Rahima Khan was 13 when she was trafficked by her neighbours in 2012. She expressed her willingness to waive her right to anonymity as a survivor of human trafficking in order to raise awareness of the issue.

“I was returning home from school. My traffickers were waiting for me over a bridge on the way to my home,” she says, adding that she recognised them as her neighbours.

“They kidnapped me and put me inside a car. When I started to scream, they made me inhale something which left me unconscious. After a while, when I gained consciousness, I realised that while I could see everything around me, I was not able to say anything out loud.”

From the back of the car she saw a signpost for Pune, a city in India’s southwestern state of Maharashtra, located over 1,600km from her village in South 24 Parganas. “When I tried to run, my traffickers held me, threatening to chop me to pieces,” she says.

Next she was handed over to a pimp, who took her to a brothel. She would spend the next six years of her life there, before finally managing to escape with the help of a client.

“They put me in a room where there were lots of girls, all sitting in make-up,” says the 25-year-old as she narrates her story – similar to that of Tara – of physical, mental and sexual abuse, while repeatedly breaking down in tears.

“The girls who were living there for days, they told me that I have been trafficked. They told me I have been sold for Rs 100,000 (about £1,000) and have to engage in sex work. They would beat me a lot. They assaulted me physically till I agreed to their terms.”

Rahima continues: “Every day was a torture there. The women in the brothel used to burn me with cigarettes, forced me to drink alcohol, beat me. If a customer comes, and you do not take them in, they would beat you with anything they find.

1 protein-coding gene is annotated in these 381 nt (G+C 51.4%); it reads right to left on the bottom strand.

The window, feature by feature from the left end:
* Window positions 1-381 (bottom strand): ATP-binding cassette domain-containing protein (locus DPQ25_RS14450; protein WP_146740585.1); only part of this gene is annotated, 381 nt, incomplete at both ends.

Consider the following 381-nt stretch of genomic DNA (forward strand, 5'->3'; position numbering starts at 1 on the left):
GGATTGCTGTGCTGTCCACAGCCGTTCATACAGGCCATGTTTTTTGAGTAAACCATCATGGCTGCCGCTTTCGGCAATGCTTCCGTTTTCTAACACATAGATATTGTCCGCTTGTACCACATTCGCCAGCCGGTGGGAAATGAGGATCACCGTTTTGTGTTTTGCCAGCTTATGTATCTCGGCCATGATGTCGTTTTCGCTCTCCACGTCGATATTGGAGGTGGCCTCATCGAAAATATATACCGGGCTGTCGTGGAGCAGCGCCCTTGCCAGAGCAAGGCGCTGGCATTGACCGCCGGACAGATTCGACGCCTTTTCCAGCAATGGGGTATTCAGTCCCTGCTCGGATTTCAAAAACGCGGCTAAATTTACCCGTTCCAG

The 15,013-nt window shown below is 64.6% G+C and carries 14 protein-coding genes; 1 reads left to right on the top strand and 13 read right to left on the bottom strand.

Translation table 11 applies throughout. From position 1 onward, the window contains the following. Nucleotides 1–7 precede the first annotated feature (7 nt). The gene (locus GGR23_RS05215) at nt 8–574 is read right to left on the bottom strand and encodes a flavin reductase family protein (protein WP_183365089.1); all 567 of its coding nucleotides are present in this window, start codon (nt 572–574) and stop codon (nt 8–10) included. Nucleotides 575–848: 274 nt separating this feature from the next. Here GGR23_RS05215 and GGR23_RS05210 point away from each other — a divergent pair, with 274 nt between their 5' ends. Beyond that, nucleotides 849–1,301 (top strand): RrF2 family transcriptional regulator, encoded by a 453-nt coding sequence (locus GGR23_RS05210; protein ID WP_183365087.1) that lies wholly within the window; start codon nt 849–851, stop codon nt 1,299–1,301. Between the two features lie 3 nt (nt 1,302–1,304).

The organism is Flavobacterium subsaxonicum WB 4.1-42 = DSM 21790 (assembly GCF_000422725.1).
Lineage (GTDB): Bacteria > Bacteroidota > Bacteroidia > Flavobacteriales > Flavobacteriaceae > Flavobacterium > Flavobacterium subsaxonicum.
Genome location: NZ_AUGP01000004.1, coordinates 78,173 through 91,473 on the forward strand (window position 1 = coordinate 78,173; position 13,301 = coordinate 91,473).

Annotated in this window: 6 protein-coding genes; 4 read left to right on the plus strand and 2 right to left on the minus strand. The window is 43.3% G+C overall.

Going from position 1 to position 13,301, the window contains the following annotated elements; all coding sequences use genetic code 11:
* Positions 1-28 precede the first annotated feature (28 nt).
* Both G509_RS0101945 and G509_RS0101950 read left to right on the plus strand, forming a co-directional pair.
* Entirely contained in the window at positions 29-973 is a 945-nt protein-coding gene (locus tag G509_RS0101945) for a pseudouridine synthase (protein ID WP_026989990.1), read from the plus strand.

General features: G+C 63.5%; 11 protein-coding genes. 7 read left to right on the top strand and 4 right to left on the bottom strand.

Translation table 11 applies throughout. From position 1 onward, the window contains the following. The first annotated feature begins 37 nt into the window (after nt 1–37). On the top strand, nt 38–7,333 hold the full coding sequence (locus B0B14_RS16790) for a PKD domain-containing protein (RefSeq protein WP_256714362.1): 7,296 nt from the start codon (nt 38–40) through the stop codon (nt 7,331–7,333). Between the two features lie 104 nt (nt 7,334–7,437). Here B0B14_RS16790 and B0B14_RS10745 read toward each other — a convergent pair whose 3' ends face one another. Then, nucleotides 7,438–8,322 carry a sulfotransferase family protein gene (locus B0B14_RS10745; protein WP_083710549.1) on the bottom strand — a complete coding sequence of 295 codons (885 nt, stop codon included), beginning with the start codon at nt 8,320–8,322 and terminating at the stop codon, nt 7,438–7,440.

“One day, one of those ladies beat me with a beer bottle. My leg was cut. Another time, I got so frustrated that I locked myself in the bathroom and tied a rope around my neck, in the hope of dying... I did not want to live there,” she says.

Indian villagers collect donated food from a social work organisation in the cyclone-hit village of Kumirmari in the Sundarbans in 2009 (AFP via Getty)

In September 2017, Rahima managed to escape. Her ordeal did not end immediately – she was followed home by her traffickers, who threatened her family with violence if they went to the police. “But when I told the authorities about the traffickers, they did not harm me further,” she adds.

Rahima’s home was destroyed in 2009 by Cyclone Aila, she says. “I was directly hit [by the cyclone], as my house is next to the river. It was made of mud, and the traffickers’ was made of concrete. So my house was completely destroyed.”

There was no work in the area because everything was submerged under water, she explains. “The financial hardships prompted both my parents to move to West Bengal’s capital, Kolkata. There, my father worked as driver and my mother started as a househelp.

“Knowing the vulnerability, my traffickers offered work opportunities to a lot of women in the neighbourhood, saying they would help them get employed so they can earn anywhere between Rs 5,000 to Rs 10,000 [per month].

“It is a lot in the village where I come from,” she says. “But we sort of suspected the intent of these men, so they never walked up to our family to offer me something similar. Instead, they abducted me.”